2013 Results from our Field Learning Initiative

2013-10-01 13.22.10

Organic Field School’s mission is to transform our food and farming systems by providing practical education about organic methods to farmers and consumers.  The Field Learning Initiative, which is our overall program plan for 2014, includes multiple approaches to achieving this mission, as we know that a strong and sustainable local food system requires support and investment from many stakeholders.  We need educated and skilled organic farmers who are ready to take over farming from the current generation approaching retirement, and our incubator program and farmer workshops achieve this goal.  We also need educated and committed consumers to create a vibrant market for the organic food grown by these farmers, and inviting people to the farm to participate in tours and events helps consumers make a visceral connection to the benefits of organic.

In 2013, Organic Field School accomplished the following:

1) Farm Tours:  We hosted 17 of our own farm tours with over 560 people attending. We know there is increasing interest in the Twin Cities for this type of activity, as we receive many more requests each year than we are currently able to respond to. Groups included college classes on food systems, corporate employees from General Mills, food co-op employees, community gardeners, youth groups and families. We are planning to expand our offerings this year to at-risk populations, with more opportunities such as the partnership we established with a homeless shelter to conduct gleaning for the shelter’s kitchen.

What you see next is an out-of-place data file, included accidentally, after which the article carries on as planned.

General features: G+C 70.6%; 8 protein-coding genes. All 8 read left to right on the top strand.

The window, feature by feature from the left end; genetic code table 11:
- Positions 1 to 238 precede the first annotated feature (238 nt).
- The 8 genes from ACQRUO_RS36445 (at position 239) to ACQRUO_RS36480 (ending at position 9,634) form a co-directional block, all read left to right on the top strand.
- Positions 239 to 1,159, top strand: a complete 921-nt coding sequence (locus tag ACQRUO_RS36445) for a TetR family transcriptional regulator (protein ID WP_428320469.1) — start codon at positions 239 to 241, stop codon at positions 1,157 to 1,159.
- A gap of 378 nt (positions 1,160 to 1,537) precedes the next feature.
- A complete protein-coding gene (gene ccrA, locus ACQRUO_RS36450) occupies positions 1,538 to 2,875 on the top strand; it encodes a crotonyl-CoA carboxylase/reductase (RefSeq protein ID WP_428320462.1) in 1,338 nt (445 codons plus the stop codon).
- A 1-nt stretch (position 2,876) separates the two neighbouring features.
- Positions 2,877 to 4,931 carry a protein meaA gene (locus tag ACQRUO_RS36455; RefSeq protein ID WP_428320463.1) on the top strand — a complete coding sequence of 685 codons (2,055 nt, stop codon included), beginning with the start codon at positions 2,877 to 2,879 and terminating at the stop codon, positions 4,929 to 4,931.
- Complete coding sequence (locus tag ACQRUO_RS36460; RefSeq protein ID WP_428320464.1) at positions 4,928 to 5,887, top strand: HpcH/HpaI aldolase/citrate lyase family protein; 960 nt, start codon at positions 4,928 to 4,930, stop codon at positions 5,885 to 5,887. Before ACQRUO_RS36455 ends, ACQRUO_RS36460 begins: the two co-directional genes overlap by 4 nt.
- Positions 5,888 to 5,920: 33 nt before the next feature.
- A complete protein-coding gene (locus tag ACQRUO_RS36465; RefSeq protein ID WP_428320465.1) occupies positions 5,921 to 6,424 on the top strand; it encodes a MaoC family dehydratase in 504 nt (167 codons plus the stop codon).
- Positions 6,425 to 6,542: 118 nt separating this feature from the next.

2) Organic Farm Incubator:  We are one of very few programs in the entire country to provide the amount of land and greenhouse space to beginning farmers that we do, and to have a program that is open to any new organic farmers ready to launch their own business. With the Wedge Co-op’s commitment to keeping 15 acres of their land dedicated to incubators, this program has an established farm partner and a unique set of resources supporting it. Last year, the incubator farms grew over 80,000 pounds of organic vegetables for our community!  All three farms were able to accomplish things they couldn’t have without the incubator program.

3)  Farmer Workshops:  OFS partners with other established organizations serving organic farmers to provide on-farm field days and workshops on a variety of topics. In 2013 we hosted three farmer workshops with a total of 70 farmers attending.  Our partners have included MOSES, Sustainable Farming Association of MN, the University of MN Agriculture and Horticulture Depts, Renewing the Countryside, and the Farmer Veteran Coalition. 

The Graduate School of Farming

2013 Incubator Team at OFS:  Bossy Acres, Fazenda Boa Terra and Humble Pie Farm, all CSA farms.